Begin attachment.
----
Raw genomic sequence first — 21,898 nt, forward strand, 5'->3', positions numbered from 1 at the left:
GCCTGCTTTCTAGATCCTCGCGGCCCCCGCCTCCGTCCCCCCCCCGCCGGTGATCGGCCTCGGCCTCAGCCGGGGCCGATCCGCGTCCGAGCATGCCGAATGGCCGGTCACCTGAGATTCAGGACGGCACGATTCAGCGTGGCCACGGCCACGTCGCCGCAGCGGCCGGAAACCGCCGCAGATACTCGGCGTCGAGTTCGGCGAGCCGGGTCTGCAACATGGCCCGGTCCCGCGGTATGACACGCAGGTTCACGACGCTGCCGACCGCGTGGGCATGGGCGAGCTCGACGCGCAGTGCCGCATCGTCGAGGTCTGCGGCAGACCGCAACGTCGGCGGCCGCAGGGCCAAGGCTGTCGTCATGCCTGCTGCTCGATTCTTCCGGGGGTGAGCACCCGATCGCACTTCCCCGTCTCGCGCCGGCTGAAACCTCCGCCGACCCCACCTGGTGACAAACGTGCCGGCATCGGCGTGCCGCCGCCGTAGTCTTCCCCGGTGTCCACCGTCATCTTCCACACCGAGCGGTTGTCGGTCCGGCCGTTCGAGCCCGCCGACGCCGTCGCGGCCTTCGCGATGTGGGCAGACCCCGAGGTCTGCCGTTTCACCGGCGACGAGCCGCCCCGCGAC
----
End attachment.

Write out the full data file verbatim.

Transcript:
Raw genomic sequence first — 21,898 nt, forward strand, 5'->3', positions numbered from 1 at the left:
GCCTGCTTTCTAGATCCTCGCGGCCCCCGCCTCCGTCCCCCCCCCGCCGGTGATCGGCCTCGGCCTCAGCCGGGGCCGATCCGCGTCCGAGCATGCCGAATGGCCGGTCACCTGAGATTCAGGACGGCACGATTCAGCGTGGCCACGGCCACGTCGCCGCAGCGGCCGGAAACCGCCGCAGATACTCGGCGTCGAGTTCGGCGAGCCGGGTCTGCAACATGGCCCGGTCCCGCGGTATGACACGCAGGTTCACGACGCTGCCGACCGCGTGGGCATGGGCGAGCTCGACGCGCAGTGCCGCATCGTCGAGGTCTGCGGCAGACCGCAACGTCGGCGGCCGCAGGGCCAAGGCTGTCGTCATGCCTGCTGCTCGATTCTTCCGGGGGTGAGCACCCGATCGCACTTCCCCGTCTCGCGCCGGCTGAAACCTCCGCCGACCCCACCTGGTGACAAACGTGCCGGCATCGGCGTGCCGCCGCCGTAGTCTTCCCCGGTGTCCACCGTCATCTTCCACACCGAGCGGTTGTCGGTCCGGCCGTTCGAGCCCGCCGACGCCGTCGCGGCCTTCGCGATGTGGGCAGACCCCGAGGTCTGCCGTTTCACCGGCGACGAGCCGCCCCGCGAC